Nigeria’s Federal Government has said it plans to cut subsidies on petroleum products by half next year after sharp falls in global crude prices spurred a review of its 2015 budget downwards.
President Goodluck Jonathan submitted the revised budget figures to lawmakers last week, proposing to spend 458.68 billion naira ($2.59 bln) on petrol subsidy in 2015, down from 971.14 billion naira presented for 2014.
It also assumed further cuts to petrol subsidies in 2016 to 408.68 billion naira and 371.18 billion naira for 2017.
The Minister of Finance and Co-ordinating Minister of the Economy, Dr. Ngozi Okonjo-Iweala has proposed lowering the assumed benchmark oil price for the 2015 budget to $73 per barrel from the $78 proposed in September, after global crude prices collapsed.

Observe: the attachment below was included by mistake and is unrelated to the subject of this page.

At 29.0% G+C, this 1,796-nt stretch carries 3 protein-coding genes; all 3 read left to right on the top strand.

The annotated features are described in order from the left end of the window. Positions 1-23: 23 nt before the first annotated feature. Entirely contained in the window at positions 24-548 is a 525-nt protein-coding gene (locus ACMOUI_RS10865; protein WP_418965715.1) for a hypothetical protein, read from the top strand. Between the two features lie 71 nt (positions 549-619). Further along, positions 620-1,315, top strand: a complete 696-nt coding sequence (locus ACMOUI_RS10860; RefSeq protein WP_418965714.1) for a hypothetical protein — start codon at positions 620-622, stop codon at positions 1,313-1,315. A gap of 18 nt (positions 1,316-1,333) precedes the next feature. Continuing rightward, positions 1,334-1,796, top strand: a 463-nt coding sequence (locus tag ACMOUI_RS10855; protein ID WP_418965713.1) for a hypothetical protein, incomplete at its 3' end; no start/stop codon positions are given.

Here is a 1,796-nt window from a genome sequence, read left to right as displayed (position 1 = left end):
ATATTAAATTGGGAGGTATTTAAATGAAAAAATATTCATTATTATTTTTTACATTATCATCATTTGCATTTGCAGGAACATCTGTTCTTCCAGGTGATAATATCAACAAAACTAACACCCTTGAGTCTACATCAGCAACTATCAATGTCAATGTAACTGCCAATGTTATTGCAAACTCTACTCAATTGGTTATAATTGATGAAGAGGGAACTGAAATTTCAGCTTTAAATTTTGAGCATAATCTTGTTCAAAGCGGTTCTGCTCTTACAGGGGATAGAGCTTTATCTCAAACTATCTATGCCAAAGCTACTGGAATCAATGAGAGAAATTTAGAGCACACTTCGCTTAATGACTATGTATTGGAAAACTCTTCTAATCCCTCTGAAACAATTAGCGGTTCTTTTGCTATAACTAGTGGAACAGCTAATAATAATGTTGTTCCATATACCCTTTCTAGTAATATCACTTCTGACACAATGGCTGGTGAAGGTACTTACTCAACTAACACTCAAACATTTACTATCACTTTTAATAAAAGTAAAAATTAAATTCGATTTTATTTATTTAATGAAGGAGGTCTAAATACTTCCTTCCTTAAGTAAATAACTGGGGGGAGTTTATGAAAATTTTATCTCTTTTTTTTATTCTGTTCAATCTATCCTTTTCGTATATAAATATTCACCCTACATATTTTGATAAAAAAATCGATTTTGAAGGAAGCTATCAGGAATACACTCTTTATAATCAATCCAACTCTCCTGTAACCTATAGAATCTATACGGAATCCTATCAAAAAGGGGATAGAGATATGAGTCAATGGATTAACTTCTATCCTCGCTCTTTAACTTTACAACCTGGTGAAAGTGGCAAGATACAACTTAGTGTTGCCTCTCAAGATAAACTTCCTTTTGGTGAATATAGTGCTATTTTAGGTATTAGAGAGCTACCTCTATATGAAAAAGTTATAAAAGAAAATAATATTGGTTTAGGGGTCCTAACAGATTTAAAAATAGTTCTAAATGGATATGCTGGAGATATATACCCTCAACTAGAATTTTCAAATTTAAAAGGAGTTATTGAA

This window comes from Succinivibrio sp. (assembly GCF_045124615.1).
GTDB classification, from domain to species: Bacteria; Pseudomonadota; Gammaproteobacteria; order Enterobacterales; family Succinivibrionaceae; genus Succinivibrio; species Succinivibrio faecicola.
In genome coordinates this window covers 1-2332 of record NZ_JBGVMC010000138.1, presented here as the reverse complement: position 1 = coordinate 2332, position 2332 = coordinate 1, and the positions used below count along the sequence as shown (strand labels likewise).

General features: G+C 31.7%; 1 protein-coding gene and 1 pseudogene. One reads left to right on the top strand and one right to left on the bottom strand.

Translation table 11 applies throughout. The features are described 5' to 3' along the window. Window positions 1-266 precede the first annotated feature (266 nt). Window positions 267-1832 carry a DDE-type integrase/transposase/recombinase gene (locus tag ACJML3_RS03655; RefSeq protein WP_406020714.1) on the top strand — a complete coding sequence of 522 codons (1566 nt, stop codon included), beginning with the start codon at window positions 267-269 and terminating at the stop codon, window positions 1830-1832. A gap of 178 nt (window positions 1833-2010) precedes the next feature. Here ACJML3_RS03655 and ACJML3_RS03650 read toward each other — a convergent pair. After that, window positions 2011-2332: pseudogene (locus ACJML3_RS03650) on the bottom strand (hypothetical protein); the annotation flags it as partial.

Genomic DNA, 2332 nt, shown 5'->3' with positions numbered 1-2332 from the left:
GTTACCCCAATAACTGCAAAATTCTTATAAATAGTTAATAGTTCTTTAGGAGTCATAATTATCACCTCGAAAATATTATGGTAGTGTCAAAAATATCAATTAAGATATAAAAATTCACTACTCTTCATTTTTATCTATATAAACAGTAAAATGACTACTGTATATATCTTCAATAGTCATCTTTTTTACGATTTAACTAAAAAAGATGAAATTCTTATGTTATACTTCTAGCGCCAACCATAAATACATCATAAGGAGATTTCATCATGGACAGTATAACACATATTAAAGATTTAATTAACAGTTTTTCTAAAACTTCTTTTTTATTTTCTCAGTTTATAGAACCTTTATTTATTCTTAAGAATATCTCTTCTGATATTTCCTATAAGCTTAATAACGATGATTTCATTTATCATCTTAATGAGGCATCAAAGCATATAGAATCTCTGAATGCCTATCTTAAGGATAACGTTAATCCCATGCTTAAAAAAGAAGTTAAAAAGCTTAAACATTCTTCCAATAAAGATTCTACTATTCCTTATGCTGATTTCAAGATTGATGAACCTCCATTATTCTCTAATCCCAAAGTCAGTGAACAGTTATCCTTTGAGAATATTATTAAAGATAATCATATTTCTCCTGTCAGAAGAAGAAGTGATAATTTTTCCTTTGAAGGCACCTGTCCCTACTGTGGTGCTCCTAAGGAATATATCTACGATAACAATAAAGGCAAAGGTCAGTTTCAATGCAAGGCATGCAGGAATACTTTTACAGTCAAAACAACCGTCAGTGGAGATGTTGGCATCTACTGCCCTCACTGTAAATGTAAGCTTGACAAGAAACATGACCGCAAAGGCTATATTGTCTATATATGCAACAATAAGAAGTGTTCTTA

Ngozi Okonjo-Iweala told Reuters last week that declines in the price of oil, which has lost almost 30 percent since July, would impact the economy, requiring the government to cut non-essential spending and raise more revenues.
Recall that the FG tried to end subsidy in 2012 in efforts to cut government spending and encourage badly needed investment in local refining, doubling the price of a litre of petrol overnight to about 150 naira ($0.93) from about 65 naira
The budget proposals assumed an exchange rate of 162 naira to the U.S. dollar for 2015, weaker than 160 naira assumed for 2014. It expects the naira to weaken further to 163.50 in 2016, reaching 165 in 2017.
Credit: Vanguard Nigeria